Revenue: $38.2 billion
Net loss: $4.9 billion
The world’s biggest media company has taken a world-class drubbing over the past year as its stock plunged, losses mounted and a steady stream of top executives were shown the door.
New CEO Richard Parsons has promised to nurse AOL back to health, simplify the conglom’s financial structure, better manage Wall Street’s expectations and improve communications between AOL TW’s various fiefdoms. His focus is more on existing businesses, and less on elusive synergies.
But AOL TW faces many challenges. The Securities & Exchange Commission and the Dept. of Justice are investigating the company’s accounting practices, and shareholders are suing. The merger — once heralded as a landmark melding of old and new media — is now regarded as one of the biggest missteps in corporate history, with America Online taking most of the blame.
The unit has seen subscriber growth slow and advertising revenue dry up, and has been slow to ink pacts with cable operators other than Time Warner to carry its high-speed service — a key to growth. AOL’s ills have driven down AOL Time Warner stock, with billion of dollars of market value lost. The decline has left investors stony-faced, and has infuriated staffers whose stock options are all but worthless.
A number of AOL TW’s other businesses like TV and publishing also were squeezed by an advertising slowdown that started last year. And the conglom, which owns the nation’s biggest cable company, suffered alongside the rest of the cable biz from the accounting scandal at cabler Adelphia Communications.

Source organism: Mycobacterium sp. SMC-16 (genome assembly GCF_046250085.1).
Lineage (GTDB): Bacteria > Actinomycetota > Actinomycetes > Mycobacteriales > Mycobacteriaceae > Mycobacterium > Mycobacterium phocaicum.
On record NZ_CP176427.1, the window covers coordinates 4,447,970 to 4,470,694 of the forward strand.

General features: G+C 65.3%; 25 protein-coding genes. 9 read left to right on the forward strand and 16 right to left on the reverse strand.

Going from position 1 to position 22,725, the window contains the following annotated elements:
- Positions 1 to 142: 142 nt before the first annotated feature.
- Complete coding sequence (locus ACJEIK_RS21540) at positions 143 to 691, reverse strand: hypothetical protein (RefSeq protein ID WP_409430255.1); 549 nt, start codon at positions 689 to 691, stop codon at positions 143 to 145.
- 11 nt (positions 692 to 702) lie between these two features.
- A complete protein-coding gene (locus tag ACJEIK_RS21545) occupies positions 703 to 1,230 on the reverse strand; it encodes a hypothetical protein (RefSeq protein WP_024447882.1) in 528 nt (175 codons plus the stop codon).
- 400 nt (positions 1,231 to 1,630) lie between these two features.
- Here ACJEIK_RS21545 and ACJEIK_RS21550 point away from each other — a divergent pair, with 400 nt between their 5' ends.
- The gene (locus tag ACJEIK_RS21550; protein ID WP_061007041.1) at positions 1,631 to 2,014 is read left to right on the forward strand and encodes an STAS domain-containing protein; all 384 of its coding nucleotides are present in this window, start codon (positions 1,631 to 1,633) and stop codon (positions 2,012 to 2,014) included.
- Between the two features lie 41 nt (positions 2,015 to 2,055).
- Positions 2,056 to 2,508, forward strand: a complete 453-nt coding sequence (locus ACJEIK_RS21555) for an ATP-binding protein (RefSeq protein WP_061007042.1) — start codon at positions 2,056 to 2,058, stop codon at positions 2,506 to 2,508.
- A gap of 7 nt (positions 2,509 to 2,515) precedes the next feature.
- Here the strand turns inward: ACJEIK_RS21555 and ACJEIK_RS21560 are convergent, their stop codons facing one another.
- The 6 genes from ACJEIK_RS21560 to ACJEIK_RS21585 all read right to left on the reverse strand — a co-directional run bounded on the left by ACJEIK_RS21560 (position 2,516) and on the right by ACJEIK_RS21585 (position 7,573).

AOL TW management was blamed for sticking to aggressive growth targets the company couldn’t meet and for surprising Wall Street with previously undisclosed financial obligations — like a multibillion-dollar tab to buy out Bertelsmann’s stake in AOL Europe.
Former CEO Gerald Levin was the first high-profile casualty. He retired in April and was replaced by Time Warner’s Parsons in a sign that old media had gained the upper hand in the merged company.
AOL’s top execs were ousted and AOL TW chief operating officer Robert Pittman was let go early this year in a move to rescue the Internet service provider.
HBO’s Jeff Bewkes and Time Inc.’s Don Logan, stars of the old Time Warner empire, were named to co-positions effectively replacing Pittman as COO. This month, Jon Miller, a former exec at Barry Diller’s USA Networks, was named head of America Online.
Parsons and his new team have a tough road ahead to restore investor confidence, clean up the balance sheet, and renew America Online in an uncertain economy and volatile market.
Meantime, AOL founder Steve Case is hanging on as chairman of AOL TW but many wonder how long he’ll last if the unit doesn’t recover or the stock revive.